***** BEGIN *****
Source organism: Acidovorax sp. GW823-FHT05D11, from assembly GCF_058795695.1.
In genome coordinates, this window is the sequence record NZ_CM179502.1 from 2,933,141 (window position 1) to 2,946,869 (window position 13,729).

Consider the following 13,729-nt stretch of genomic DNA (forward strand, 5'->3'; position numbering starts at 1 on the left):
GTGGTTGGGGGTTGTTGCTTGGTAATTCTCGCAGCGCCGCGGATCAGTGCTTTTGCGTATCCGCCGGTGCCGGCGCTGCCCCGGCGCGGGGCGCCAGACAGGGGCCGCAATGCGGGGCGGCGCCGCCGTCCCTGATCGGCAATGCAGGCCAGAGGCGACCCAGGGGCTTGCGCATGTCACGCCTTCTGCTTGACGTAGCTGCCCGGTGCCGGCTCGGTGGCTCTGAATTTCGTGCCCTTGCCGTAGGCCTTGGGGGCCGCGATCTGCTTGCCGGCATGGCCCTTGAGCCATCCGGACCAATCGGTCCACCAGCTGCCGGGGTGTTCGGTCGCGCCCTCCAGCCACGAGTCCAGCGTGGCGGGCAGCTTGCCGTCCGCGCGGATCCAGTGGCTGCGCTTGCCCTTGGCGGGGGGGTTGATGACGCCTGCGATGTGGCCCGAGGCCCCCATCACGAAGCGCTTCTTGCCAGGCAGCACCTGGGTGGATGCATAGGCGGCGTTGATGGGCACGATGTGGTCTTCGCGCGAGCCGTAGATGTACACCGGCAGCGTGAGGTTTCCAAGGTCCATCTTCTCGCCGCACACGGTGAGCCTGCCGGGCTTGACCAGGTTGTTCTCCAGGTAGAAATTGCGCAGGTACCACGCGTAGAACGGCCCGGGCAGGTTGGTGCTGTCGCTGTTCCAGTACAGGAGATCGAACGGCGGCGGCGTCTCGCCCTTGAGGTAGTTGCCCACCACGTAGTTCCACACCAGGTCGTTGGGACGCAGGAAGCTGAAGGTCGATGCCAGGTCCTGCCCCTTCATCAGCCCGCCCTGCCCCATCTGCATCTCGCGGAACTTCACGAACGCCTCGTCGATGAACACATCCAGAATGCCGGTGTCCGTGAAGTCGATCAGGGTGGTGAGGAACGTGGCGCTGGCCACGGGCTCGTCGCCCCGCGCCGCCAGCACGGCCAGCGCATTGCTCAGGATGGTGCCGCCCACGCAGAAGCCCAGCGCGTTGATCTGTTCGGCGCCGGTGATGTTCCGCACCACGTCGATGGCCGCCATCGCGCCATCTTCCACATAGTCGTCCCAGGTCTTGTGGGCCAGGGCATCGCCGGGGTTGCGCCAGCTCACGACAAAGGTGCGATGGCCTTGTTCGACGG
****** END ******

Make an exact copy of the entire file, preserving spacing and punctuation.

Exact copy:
Source organism: Acidovorax sp. GW823-FHT05D11, from assembly GCF_058795695.1.
In genome coordinates, this window is the sequence record NZ_CM179502.1 from 2,933,141 (window position 1) to 2,946,869 (window position 13,729).

Consider the following 13,729-nt stretch of genomic DNA (forward strand, 5'->3'; position numbering starts at 1 on the left):
GTGGTTGGGGGTTGTTGCTTGGTAATTCTCGCAGCGCCGCGGATCAGTGCTTTTGCGTATCCGCCGGTGCCGGCGCTGCCCCGGCGCGGGGCGCCAGACAGGGGCCGCAATGCGGGGCGGCGCCGCCGTCCCTGATCGGCAATGCAGGCCAGAGGCGACCCAGGGGCTTGCGCATGTCACGCCTTCTGCTTGACGTAGCTGCCCGGTGCCGGCTCGGTGGCTCTGAATTTCGTGCCCTTGCCGTAGGCCTTGGGGGCCGCGATCTGCTTGCCGGCATGGCCCTTGAGCCATCCGGACCAATCGGTCCACCAGCTGCCGGGGTGTTCGGTCGCGCCCTCCAGCCACGAGTCCAGCGTGGCGGGCAGCTTGCCGTCCGCGCGGATCCAGTGGCTGCGCTTGCCCTTGGCGGGGGGGTTGATGACGCCTGCGATGTGGCCCGAGGCCCCCATCACGAAGCGCTTCTTGCCAGGCAGCACCTGGGTGGATGCATAGGCGGCGTTGATGGGCACGATGTGGTCTTCGCGCGAGCCGTAGATGTACACCGGCAGCGTGAGGTTTCCAAGGTCCATCTTCTCGCCGCACACGGTGAGCCTGCCGGGCTTGACCAGGTTGTTCTCCAGGTAGAAATTGCGCAGGTACCACGCGTAGAACGGCCCGGGCAGGTTGGTGCTGTCGCTGTTCCAGTACAGGAGATCGAACGGCGGCGGCGTCTCGCCCTTGAGGTAGTTGCCCACCACGTAGTTCCACACCAGGTCGTTGGGACGCAGGAAGCTGAAGGTCGATGCCAGGTCCTGCCCCTTCATCAGCCCGCCCTGCCCCATCTGCATCTCGCGGAACTTCACGAACGCCTCGTCGATGAACACATCCAGAATGCCGGTGTCCGTGAAGTCGATCAGGGTGGTGAGGAACGTGGCGCTGGCCACGGGCTCGTCGCCCCGCGCCGCCAGCACGGCCAGCGCATTGCTCAGGATGGTGCCGCCCACGCAGAAGCCCAGCGCGTTGATCTGTTCGGCGCCGGTGATGTTCCGCACCACGTCGATGGCCGCCATCGCGCCATCTTCCACATAGTCGTCCCAGGTCTTGTGGGCCAGGGCATCGCCGGGGTTGCGCCAGCTCACGACAAAGGTGCGATGGCCTTGTTCGACGG